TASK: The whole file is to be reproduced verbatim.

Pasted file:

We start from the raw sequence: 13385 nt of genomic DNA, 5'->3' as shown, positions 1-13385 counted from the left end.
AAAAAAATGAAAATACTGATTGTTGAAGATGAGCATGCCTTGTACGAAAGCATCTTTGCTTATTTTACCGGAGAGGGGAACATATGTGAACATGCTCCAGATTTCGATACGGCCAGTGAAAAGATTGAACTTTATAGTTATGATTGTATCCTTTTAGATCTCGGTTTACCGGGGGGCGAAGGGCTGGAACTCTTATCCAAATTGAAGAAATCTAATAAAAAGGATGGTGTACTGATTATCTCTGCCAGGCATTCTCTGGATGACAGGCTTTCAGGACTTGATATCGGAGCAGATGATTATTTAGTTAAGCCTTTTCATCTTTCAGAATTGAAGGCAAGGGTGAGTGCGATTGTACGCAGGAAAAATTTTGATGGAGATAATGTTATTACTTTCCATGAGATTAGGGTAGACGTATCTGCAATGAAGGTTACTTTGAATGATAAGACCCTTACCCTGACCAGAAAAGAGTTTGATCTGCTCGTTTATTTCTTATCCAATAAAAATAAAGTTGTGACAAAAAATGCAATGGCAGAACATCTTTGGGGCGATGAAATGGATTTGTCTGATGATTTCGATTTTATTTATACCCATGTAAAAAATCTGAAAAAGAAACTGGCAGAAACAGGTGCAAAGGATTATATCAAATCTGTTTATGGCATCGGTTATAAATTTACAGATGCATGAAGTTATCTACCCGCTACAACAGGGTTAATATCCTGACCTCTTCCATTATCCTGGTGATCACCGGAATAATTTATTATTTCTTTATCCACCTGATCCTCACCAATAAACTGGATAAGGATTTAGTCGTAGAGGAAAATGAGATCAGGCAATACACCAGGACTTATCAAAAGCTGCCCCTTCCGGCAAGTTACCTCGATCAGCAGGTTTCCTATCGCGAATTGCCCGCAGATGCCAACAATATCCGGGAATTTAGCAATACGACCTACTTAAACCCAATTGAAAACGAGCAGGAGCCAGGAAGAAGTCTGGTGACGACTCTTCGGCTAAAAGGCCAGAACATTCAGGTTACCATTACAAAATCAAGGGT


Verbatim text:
We start from the raw sequence: 13385 nt of genomic DNA, 5'->3' as shown, positions 1-13385 counted from the left end.
AAAAAAATGAAAATACTGATTGTTGAAGATGAGCATGCCTTGTACGAAAGCATCTTTGCTTATTTTACCGGAGAGGGGAACATATGTGAACATGCTCCAGATTTCGATACGGCCAGTGAAAAGATTGAACTTTATAGTTATGATTGTATCCTTTTAGATCTCGGTTTACCGGGGGGCGAAGGGCTGGAACTCTTATCCAAATTGAAGAAATCTAATAAAAAGGATGGTGTACTGATTATCTCTGCCAGGCATTCTCTGGATGACAGGCTTTCAGGACTTGATATCGGAGCAGATGATTATTTAGTTAAGCCTTTTCATCTTTCAGAATTGAAGGCAAGGGTGAGTGCGATTGTACGCAGGAAAAATTTTGATGGAGATAATGTTATTACTTTCCATGAGATTAGGGTAGACGTATCTGCAATGAAGGTTACTTTGAATGATAAGACCCTTACCCTGACCAGAAAAGAGTTTGATCTGCTCGTTTATTTCTTATCCAATAAAAATAAAGTTGTGACAAAAAATGCAATGGCAGAACATCTTTGGGGCGATGAAATGGATTTGTCTGATGATTTCGATTTTATTTATACCCATGTAAAAAATCTGAAAAAGAAACTGGCAGAAACAGGTGCAAAGGATTATATCAAATCTGTTTATGGCATCGGTTATAAATTTACAGATGCATGAAGTTATCTACCCGCTACAACAGGGTTAATATCCTGACCTCTTCCATTATCCTGGTGATCACCGGAATAATTTATTATTTCTTTATCCACCTGATCCTCACCAATAAACTGGATAAGGATTTAGTCGTAGAGGAAAATGAGATCAGGCAATACACCAGGACTTATCAAAAGCTGCCCCTTCCGGCAAGTTACCTCGATCAGCAGGTTTCCTATCGCGAATTGCCCGCAGATGCCAACAATATCCGGGAATTTAGCAATACGACCTACTTAAACCCAATTGAAAACGAGCAGGAGCCAGGAAGAAGTCTGGTGACGACTCTTCGGCTAAAAGGCCAGAACATTCAGGTTACCATTACAAAATCAAGGGT